Since the US government took the agenda on board, Detica was at the head of a UK industry push to get a similar debate heard in Westminster and show ministers the potential of private-public partnerships to address cyber security recruitment issues. The first step came last year with the launch of the UK Cyber Security Strategy.

Cyber security bodies
With this strategy in place, the Labour government set up the Office of Cyber Security at the Cabinet Office and the Cyber Security Operations Centre, hosted at GCHQ. The Office of Cyber Security in particular has taken a lead role and backed the establishment of a UK version of the Challenge.

With a consortium of supporters from industry, including Detica, Sophos and EADS, academic institutions such as the Open University, and the Cabinet Office, the first competitions were opened to participants at the end of July by the minister for security, Baroness Pauline Neville-Jones.

The level of engagement from cyber security leaders across the public and private sectors highlights a common feeling that now is the time to stop the debating and start taking real action.

As we look to the future there is no reason to think either the US or UK government will let cyber security slip down the list of priorities. Both have identified new business investment, specifically in the high-tech and financial industries, as key to their economic recovery. Being able to offer their country as a data safe haven is essential to this strategy.

There is also a commercial opportunity for the UK to re-establish itself as a world leader in cyber security. From speaking to Garfield and others within the UK Challenge consortium, there is real belief that if the Challenge can bring together UK talent and secure the future of the profession, the industry can in turn develop commercially attractive products and services that will create real economic benefits.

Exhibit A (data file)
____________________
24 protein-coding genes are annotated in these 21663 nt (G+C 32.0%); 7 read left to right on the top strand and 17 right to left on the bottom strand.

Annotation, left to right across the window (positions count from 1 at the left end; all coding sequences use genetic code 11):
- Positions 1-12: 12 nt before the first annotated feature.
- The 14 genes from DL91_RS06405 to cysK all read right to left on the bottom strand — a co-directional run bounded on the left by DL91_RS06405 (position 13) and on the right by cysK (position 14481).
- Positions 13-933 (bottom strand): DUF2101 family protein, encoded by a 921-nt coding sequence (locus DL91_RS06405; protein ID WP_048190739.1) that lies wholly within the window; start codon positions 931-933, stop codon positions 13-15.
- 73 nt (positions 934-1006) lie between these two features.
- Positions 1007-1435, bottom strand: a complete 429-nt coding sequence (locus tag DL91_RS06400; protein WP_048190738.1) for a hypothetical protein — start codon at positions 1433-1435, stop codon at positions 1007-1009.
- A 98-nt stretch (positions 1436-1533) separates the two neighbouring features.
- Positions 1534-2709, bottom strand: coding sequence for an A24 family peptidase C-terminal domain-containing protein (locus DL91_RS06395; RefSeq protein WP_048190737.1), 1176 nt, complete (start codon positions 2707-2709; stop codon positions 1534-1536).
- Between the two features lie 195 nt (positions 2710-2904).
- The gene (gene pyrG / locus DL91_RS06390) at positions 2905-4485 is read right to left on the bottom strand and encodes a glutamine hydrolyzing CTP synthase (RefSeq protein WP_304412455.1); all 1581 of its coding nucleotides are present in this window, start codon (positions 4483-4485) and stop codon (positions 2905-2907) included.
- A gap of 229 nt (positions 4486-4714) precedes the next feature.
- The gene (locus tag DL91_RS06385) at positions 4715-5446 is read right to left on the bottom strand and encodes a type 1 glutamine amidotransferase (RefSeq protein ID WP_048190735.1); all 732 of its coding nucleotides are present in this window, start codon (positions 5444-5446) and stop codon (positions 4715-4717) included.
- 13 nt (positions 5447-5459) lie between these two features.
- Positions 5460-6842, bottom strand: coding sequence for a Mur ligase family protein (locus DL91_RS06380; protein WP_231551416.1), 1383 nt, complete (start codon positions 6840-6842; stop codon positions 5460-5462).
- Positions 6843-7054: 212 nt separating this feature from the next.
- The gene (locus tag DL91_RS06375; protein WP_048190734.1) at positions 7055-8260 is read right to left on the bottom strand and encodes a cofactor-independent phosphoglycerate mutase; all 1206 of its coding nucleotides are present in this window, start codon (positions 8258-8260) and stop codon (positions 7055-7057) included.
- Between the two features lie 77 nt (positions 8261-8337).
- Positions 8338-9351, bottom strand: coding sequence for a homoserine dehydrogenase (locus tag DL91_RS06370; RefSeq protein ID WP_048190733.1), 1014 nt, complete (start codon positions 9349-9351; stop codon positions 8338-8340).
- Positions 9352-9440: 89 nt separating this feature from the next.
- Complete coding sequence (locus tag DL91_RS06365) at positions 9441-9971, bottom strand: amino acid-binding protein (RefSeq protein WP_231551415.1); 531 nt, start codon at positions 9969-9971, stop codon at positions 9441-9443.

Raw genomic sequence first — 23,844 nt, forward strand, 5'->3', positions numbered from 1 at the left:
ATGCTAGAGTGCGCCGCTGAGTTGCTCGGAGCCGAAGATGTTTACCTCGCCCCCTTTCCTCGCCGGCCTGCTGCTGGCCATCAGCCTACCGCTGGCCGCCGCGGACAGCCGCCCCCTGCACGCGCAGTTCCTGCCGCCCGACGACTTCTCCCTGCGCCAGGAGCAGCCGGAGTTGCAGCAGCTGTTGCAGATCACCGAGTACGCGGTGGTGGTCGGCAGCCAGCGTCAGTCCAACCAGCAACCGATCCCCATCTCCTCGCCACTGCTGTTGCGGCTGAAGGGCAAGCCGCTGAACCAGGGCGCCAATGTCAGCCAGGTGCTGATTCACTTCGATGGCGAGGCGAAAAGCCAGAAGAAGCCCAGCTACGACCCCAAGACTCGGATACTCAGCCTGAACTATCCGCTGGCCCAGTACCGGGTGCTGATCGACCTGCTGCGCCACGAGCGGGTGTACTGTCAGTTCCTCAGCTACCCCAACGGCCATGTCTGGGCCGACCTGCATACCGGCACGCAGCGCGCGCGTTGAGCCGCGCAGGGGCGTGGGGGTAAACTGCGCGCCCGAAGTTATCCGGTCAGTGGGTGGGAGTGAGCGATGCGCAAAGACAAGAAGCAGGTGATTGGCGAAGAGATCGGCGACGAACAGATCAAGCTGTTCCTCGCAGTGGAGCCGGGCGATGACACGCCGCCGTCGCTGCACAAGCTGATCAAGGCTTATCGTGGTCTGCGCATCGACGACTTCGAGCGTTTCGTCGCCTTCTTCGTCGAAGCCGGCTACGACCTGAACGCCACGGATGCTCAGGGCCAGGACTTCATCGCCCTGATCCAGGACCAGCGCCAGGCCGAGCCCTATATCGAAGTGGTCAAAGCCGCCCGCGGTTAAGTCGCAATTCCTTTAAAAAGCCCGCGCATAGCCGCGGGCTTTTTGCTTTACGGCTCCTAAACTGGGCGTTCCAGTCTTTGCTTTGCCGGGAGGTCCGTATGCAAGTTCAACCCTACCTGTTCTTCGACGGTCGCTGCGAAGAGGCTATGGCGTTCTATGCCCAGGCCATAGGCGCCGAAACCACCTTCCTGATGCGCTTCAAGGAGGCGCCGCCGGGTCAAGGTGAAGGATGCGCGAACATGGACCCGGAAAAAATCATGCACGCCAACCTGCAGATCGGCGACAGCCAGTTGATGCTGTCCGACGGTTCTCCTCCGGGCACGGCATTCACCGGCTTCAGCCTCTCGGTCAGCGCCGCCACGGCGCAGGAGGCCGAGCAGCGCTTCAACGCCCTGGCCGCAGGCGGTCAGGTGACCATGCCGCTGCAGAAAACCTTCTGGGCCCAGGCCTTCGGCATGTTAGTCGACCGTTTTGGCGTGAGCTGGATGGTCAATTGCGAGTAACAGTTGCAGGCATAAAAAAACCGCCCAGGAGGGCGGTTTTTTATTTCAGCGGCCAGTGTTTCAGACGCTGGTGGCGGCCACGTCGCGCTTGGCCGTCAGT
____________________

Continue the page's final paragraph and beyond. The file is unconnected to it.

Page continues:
Opportunities for economic growth
Whether it's due to concerns about cyber threats or opportunities for economic growth, politicians in the US and the UK are starting to take the cyber security agenda very seriously.

A bill drafted by the US Department for Homeland Security will soon institutionalise the US Challenge. In the UK, cyber security is expected to take up a prominent position within this year's Strategic Defence and Security Review for the first time.

Cyber security in the US and the UK has come a long way in the past couple of years after a period of political neglect. Initially put back on the table in the US by the Bush and Obama administrations, Westminster has caught up fast.

With the Challenge, the UK and US now have a legitimate model to secure the future of their respective cyber security industries. This model will not only protect data, businesses and national security but could provide both countries with a major economic growth area for years to come.

Alan Paller is director of research at the Sans Institute, a graduate degree granting institution and the principal cyber security training school in the US.